councils often take legal matters into their own hands in underprivileged rural
areas. An example of this is the revenge-rape case of July 2017 where a ‘Jirga’
in Multan, considered their representative legal body ordered Mohammad Ashfaq
to rape a 16-year-old to ‘avenge’ the honour of his 12-year-old sister who was
raped by his fellow villager. There are many more similar cases which have not
caught the attention of mainstream media but they exemplify a lack of effective
legal and policing system in the country. Highlighting the plight of Pakistani
women particularly those residing in the rural areas who are trapped between a
‘masculine honour’; entrenched in conservative cultural norms and an ineffective
legal system which fails to protect them.

Rape is a vile assault on a
person, but it is also an extreme example of rape culture. It begins with the
assumption that some one’s body can be touched without consent, and it starts
with subtle sexual harassment which is a gateway for perpetrators. Parents are
reluctant to have conversations about such serious issues with their children,
and so these children grow up in an environment shrouded in silence, shame and
incoherence. Concerned parents need to encourage their children’s schools to
teach students about stereotypes, sex education and to challenge gender roles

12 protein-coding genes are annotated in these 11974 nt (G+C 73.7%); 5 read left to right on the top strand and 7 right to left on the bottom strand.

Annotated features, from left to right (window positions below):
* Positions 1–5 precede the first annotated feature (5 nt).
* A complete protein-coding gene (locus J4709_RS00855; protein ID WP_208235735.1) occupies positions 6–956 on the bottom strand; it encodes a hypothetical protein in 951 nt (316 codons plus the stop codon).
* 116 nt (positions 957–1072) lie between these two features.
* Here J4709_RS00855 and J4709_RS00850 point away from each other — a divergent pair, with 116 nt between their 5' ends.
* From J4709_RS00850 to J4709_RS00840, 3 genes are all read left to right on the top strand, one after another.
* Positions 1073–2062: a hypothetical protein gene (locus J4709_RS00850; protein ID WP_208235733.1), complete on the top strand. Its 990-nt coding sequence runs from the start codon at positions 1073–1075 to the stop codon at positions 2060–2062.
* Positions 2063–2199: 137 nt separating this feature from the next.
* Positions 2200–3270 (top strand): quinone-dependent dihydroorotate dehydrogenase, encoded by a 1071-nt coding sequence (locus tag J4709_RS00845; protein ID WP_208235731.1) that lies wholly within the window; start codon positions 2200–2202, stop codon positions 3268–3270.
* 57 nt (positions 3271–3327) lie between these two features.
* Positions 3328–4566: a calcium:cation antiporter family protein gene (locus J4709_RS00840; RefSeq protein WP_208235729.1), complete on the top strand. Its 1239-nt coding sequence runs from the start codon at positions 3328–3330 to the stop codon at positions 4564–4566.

that perpetuate male entitlement. Education plays an important in raising
awareness and must go beyond hashtags and Facebook reposts which are not enough
alone to bring justice to victims of rape crimes. Sex education at school has
always been the center of strong criticism by the conservative society and has
been declared contradictory to our cultural and religious values. If
conversations on this topic do not happen, how will our children differentiate
between what is appropriate and inappropriate? A national curriculum must be
devised which educated children about what is an appropriate touch, and what is
not. If they ever face sexual abuse, they should know what to do or who to go
to. It is about time conversations on sexual abuse and harassment take place.


To their credit, the Pakistani
film industry has recently not been shy of breaking many taboos and addressing
difficult social issues. Evidently seen in award-winning drama serials such as
Hum TV’s Udaari which was critically acclaimed for its insensitive handling of
a disturbing subject like child rape, and ARY’s Roag which managed to give the
full impact of this heinous of crimes without lurid details. Yet, the release
of Verna was originally denied by the Central Board of Film censors over
content that was allegedly unsuitable. A film depicts a woman who is raped by a
powerful man and seeks revenge instead of suffering in silence. The ban was sharply
criticized until it was later overturned.

Still considered a shameful
topic, the conservative country regards speaking openly about sexual abuse, as
a taboo, a chapter not to be opened. If we seriously want to prevent predatory sexualized
violence, then we must spend our time finding ways to achieve profound changes.

It is the weak law enforcement, lack of education, and overall social and
cultural barriers such as the deep-rooted patriarchal norms which stop women
and children to report violence perpetrated against them, it fails to protect
them whilst encouraging rapists. If we truly want to tackle rape culture in
Pakistan and other misogynistic practice, the solution lies in a collaborative
effort of improving the judicial system, gender identities that are socially
constructed, changing our mindsets and educating the public.